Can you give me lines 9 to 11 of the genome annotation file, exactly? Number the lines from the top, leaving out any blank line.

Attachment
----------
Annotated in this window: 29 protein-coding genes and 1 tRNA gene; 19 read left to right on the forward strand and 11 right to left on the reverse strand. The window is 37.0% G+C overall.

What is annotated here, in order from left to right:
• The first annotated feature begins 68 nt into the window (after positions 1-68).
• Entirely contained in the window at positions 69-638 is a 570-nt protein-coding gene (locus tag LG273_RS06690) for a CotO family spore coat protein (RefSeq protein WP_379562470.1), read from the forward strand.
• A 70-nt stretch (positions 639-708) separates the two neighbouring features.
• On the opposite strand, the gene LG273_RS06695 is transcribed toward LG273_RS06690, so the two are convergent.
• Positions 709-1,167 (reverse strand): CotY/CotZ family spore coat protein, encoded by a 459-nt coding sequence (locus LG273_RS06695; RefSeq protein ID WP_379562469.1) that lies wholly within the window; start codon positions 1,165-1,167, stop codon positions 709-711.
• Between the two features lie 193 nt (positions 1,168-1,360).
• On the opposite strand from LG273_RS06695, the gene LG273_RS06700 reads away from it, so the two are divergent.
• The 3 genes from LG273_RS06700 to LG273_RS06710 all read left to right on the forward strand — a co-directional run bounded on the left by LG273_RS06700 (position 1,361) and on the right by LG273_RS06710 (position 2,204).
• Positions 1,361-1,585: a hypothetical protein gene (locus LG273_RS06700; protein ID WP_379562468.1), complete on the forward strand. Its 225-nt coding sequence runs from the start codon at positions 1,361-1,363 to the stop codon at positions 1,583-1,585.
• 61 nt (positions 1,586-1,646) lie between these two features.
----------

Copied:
• On the opposite strand from LG273_RS06695, the gene LG273_RS06700 reads away from it, so the two are divergent.
• The 3 genes from LG273_RS06700 to LG273_RS06710 all read left to right on the forward strand — a co-directional run bounded on the left by LG273_RS06700 (position 1,361) and on the right by LG273_RS06710 (position 2,204).
• Positions 1,361-1,585: a hypothetical protein gene (locus LG273_RS06700; protein ID WP_379562468.1), complete on the forward strand. Its 225-nt coding sequence runs from the start codon at positions 1,361-1,363 to the stop codon at positions 1,583-1,585.